GOP bud­get pro­posal clears di­vided panel

Northwest Arkansas Democrat-Gazette - - NATIONAL - AN­DREW TAY­LOR

WASH­ING­TON — A key House panel worked into the night Wednes­day and ap­proved a Re­pub­li­can fis­cal plan that would slash safety-net pro­grams while boost­ing mil­i­tary fund­ing by bil­lions.

The Bud­get Com­mit­tee plan, en­dorsed by a party­line 22-14 vote, would pave the way for Repub­li­cans to over­haul the tax code, a top pri­or­ity of Pres­i­dent Don­ald Trump. Pass­ing a bud­get through Congress is the only way to get a GOP-only tax plan en­acted this year.

But the bud­get out­line faces op­po­si­tion from both wings of the party. Re­pub­li­can con­ser­va­tives want more of its pro­posed cuts to ac­tu­ally take ef­fect, while mod­er­ates want to fo­cus on a tax over­haul rather than cuts to ben­e­fit pro­grams such as food stamps.

The non­bind­ing GOP plan prom­ises to cut more than $5 tril­lion from the bud­get over the com­ing decade, though Repub­li­cans only ap­pear se­ri­ous about en­act­ing a rel­a­tively mod­est $203 bil­lion deficit cut over the same pe­riod through fil­i­buster-proof, fol­low-up leg­is­la­tion.

Repub­li­cans ar­gue that grow­ing deficits and debt are part of the rea­son for slow eco­nomic growth and that big ben­e­fit plans like Medi­care and Med­i­caid need changes now to keep them from go­ing broke for fu­ture gen­er­a­tions.

“Both par­ties in Wash­ing­ton have failed to abide by a sim­ple prin­ci­ple that all Amer­i­can fam­i­lies and small busi­nesses do — that we must live within our means,” said Bud­get Com­mit­tee Chair­man Diane Black, R-Tenn. “Bal­anc­ing the bud­get re­quires us to make tough choices, but the con­se­quences of in­ac­tion far out­weigh any po­lit­i­cal risks we may face.”

But Democrats blasted the sweep­ing cuts in the plan. It reprises a provoca­tive pro­posal — op­posed by Trump — to turn Medi­care into a voucher­like pro­gram for fu­ture re­tirees. Ex­perts say that change would likely in­crease costs for ben­e­fi­cia­ries and deny them the cov­er­age guar­an­tees of Medi­care.

“The list of up­side-down pri­or­i­ties and ir­re­spon­si­ble poli­cies in this doc­u­ment is lengthy,” said top panel Demo­crat John Yar­muth of Ken­tucky. “Democrats sup­port in­vest­ments in ed­u­ca­tion, health care, na­tional se­cu­rity, job train­ing, in­no­va­tion and in­fra­struc­ture. We sup­port pro­grams that help in­di­vid­u­als with nowhere left to turn, and a tax code that helps fam­i­lies get ahead.”

The plan at last ap­peared set to ease through the GOP-con­trolled panel, which is stocked with hard-core con­ser­va­tives, some of whom said the mea­sure is too loose on spend­ing. Rep. Glenn Groth­man, R-Wis., faulted the mea­sure for a $28 bil­lion in­crease above Trump’s bud­get for de­fense and for re­ject­ing most of Trump’s pro­posed $54 bil­lion cut to do­mes­tic pro­grams for next year.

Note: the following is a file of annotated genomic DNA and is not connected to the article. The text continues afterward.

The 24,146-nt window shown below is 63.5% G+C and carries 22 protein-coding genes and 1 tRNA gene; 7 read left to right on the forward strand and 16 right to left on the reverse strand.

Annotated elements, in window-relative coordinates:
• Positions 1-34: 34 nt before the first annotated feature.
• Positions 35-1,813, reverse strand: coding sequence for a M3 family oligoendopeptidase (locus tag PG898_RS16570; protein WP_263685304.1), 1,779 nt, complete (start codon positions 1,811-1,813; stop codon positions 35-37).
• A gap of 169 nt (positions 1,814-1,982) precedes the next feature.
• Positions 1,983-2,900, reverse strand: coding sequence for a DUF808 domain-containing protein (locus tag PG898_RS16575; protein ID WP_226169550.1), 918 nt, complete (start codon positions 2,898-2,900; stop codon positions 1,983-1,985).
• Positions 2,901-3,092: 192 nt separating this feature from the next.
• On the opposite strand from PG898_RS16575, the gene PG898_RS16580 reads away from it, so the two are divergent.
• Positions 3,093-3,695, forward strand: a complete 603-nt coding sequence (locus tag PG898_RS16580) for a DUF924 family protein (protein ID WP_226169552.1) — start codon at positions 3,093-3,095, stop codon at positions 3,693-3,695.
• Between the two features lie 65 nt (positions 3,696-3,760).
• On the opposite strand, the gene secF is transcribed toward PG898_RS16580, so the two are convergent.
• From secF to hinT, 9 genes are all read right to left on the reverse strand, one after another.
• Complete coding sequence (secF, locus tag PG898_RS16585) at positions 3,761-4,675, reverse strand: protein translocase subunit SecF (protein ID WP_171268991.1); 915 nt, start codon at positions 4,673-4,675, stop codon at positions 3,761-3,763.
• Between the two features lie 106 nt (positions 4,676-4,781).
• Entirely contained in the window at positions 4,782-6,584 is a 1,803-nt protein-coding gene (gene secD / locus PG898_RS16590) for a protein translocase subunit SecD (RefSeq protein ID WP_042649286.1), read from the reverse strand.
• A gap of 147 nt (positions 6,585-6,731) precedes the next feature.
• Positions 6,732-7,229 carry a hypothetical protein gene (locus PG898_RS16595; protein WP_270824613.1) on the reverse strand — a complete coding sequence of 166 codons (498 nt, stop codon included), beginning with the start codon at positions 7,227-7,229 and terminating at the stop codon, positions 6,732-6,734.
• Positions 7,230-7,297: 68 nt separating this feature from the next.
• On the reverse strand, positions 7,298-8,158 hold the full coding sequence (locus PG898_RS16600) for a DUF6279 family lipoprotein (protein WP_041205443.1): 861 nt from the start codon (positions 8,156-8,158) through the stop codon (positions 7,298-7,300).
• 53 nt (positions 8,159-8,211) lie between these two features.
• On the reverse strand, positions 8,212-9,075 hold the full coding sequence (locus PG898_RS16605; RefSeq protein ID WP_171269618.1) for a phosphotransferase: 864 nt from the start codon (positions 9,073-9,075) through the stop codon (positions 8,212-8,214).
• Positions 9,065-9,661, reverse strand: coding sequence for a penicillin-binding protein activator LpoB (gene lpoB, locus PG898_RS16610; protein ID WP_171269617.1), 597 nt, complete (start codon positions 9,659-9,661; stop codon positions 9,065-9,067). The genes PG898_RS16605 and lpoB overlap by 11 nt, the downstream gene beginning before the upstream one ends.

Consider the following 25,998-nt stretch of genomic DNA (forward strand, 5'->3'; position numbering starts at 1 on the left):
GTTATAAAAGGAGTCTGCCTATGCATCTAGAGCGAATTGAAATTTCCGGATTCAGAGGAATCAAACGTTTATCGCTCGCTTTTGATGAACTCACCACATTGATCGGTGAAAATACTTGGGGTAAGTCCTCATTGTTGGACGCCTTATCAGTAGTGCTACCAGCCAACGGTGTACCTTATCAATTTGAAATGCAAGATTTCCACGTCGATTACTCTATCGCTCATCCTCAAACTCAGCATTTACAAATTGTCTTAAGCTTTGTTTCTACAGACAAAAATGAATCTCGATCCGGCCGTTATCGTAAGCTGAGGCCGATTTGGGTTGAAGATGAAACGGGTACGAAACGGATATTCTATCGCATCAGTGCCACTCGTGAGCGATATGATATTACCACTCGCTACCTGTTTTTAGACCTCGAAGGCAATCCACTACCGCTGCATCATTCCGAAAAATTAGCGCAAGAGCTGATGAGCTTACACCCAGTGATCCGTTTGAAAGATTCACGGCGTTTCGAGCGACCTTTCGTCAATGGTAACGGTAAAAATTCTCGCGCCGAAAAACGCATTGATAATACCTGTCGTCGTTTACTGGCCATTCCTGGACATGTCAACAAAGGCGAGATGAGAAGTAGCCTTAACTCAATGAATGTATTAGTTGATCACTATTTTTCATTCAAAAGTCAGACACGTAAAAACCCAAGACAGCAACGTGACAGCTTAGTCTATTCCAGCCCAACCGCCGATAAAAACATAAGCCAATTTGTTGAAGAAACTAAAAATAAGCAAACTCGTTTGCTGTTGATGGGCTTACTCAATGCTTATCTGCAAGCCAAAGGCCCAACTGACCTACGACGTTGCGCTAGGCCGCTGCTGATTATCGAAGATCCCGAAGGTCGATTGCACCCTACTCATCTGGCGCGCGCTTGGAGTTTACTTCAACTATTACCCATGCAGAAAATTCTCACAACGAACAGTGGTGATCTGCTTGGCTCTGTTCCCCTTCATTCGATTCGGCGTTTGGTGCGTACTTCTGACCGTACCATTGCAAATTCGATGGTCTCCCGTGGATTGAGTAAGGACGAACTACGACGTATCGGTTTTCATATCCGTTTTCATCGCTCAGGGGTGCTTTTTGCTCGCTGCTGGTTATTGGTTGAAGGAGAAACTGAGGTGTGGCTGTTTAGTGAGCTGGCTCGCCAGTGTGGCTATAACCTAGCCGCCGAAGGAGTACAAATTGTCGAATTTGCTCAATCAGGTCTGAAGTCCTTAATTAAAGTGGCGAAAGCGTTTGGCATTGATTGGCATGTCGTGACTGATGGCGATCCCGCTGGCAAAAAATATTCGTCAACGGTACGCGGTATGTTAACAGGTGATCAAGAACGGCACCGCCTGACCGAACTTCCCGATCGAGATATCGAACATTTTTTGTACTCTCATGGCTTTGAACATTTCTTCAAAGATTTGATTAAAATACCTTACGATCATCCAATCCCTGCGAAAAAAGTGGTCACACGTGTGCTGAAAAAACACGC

The mea­sure faces an un­cer­tain fu­ture, since it’s caught be­tween mod­er­ates un­happy that it would link a 10-year, $203 bil­lion pack­age of spend­ing cuts to the up­com­ing tax over­haul ef­fort. On the other side are con­ser­va­tives press­ing for a larger pack­age of spend­ing cuts to ac­com­pany this fall’s tax bill.

While ex­empt­ing So­cial Se­cu­rity, vet­er­ans and de­fense from cuts, the plan pro­poses trims across the rest of the bud­get to turn this year’s pro­jected $700 bil­lion-or-so deficit into a $9 bil­lion sur­plus by 2027. It would do so by slash­ing $5.4 tril­lion over the com­ing decade, in­clud­ing al­most $500 bil­lion from Medi­care and $1.5 tril­lion from Med­i­caid and the Pres­i­dent Barack Obama-era health law. The plan calls for a 10-year, $150 bil­lion cut to food stamps, though the Agri­cul­ture Com­mit­tee would be di­rected to come up with no more than $10 bil­lion.

It also cuts far more sharply than prior GOP plans from non­health ben­e­fit pro­grams such as fed­eral em­ployee pen­sions, food stamps and tax cred­its for the work­ing poor.

It also con­tains its share of gim­micks, in­clud­ing $1.8 tril­lion in deficit cuts over the com­ing decade from rosy pro­jec­tions of eco­nomic growth av­er­ag­ing 2.6 per­cent over 10 years. An­other $700 bil­lion in sav­ings would come from a crack­down on “im­proper pay­ments” such as tax cred­its and So­cial Se­cu­rity and Medi­care ben­e­fits go­ing to peo­ple to don’t qual­ify for them. Many of its cuts are un­spec­i­fied.

But in the im­me­di­ate fu­ture the GOP mea­sure is a bud­get buster. It would add al­most $30 bil­lion to Trump’s $668 bil­lion re­quest for na­tional de­fense.

AP/MANUEL BALCE CENETA

Rep. Martha Roby, R-Ala., con­fers with a fel­low law­maker dur­ing a hear­ing on the fis­cal-2018 bud­get Wednes­day on Capi­tol Hill.

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